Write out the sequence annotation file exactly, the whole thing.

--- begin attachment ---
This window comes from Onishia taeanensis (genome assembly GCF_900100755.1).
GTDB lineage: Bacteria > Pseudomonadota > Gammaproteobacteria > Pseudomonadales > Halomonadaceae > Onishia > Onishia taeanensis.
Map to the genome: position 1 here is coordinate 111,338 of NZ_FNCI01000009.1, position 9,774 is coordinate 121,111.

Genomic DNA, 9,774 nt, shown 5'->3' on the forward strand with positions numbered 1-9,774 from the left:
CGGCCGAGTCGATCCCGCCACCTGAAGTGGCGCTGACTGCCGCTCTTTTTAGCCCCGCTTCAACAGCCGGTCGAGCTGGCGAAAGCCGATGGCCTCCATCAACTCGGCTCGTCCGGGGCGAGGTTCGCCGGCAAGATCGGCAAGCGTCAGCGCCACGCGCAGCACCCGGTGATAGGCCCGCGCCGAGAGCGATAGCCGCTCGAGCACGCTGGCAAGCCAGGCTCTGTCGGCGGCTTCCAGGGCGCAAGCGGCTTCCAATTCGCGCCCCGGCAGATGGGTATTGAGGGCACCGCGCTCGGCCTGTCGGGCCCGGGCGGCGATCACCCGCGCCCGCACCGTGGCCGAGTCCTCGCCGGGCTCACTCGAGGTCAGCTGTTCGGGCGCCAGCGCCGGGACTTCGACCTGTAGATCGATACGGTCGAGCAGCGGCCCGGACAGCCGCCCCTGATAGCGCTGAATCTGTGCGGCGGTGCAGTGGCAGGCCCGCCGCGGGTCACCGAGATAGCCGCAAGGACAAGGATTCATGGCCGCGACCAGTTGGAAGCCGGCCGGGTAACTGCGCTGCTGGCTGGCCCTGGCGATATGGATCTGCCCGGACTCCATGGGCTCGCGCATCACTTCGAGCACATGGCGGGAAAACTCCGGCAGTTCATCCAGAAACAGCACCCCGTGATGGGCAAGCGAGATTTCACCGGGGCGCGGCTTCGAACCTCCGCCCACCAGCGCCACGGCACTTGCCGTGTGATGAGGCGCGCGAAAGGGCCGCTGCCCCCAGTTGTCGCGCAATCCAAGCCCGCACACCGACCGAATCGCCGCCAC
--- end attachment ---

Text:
This window comes from Onishia taeanensis (genome assembly GCF_900100755.1).
GTDB lineage: Bacteria > Pseudomonadota > Gammaproteobacteria > Pseudomonadales > Halomonadaceae > Onishia > Onishia taeanensis.
Map to the genome: position 1 here is coordinate 111,338 of NZ_FNCI01000009.1, position 9,774 is coordinate 121,111.

Genomic DNA, 9,774 nt, shown 5'->3' on the forward strand with positions numbered 1-9,774 from the left:
CGGCCGAGTCGATCCCGCCACCTGAAGTGGCGCTGACTGCCGCTCTTTTTAGCCCCGCTTCAACAGCCGGTCGAGCTGGCGAAAGCCGATGGCCTCCATCAACTCGGCTCGTCCGGGGCGAGGTTCGCCGGCAAGATCGGCAAGCGTCAGCGCCACGCGCAGCACCCGGTGATAGGCCCGCGCCGAGAGCGATAGCCGCTCGAGCACGCTGGCAAGCCAGGCTCTGTCGGCGGCTTCCAGGGCGCAAGCGGCTTCCAATTCGCGCCCCGGCAGATGGGTATTGAGGGCACCGCGCTCGGCCTGTCGGGCCCGGGCGGCGATCACCCGCGCCCGCACCGTGGCCGAGTCCTCGCCGGGCTCACTCGAGGTCAGCTGTTCGGGCGCCAGCGCCGGGACTTCGACCTGTAGATCGATACGGTCGAGCAGCGGCCCGGACAGCCGCCCCTGATAGCGCTGAATCTGTGCGGCGGTGCAGTGGCAGGCCCGCCGCGGGTCACCGAGATAGCCGCAAGGACAAGGATTCATGGCCGCGACCAGTTGGAAGCCGGCCGGGTAACTGCGCTGCTGGCTGGCCCTGGCGATATGGATCTGCCCGGACTCCATGGGCTCGCGCATCACTTCGAGCACATGGCGGGAAAACTCCGGCAGTTCATCCAGAAACAGCACCCCGTGATGGGCAAGCGAGATTTCACCGGGGCGCGGCTTCGAACCTCCGCCCACCAGCGCCACGGCACTTGCCGTGTGATGAGGCGCGCGAAAGGGCCGCTGCCCCCAGTTGTCGCGCAATCCAAGCCCGCACACCGACCGAATCGCCGCCAC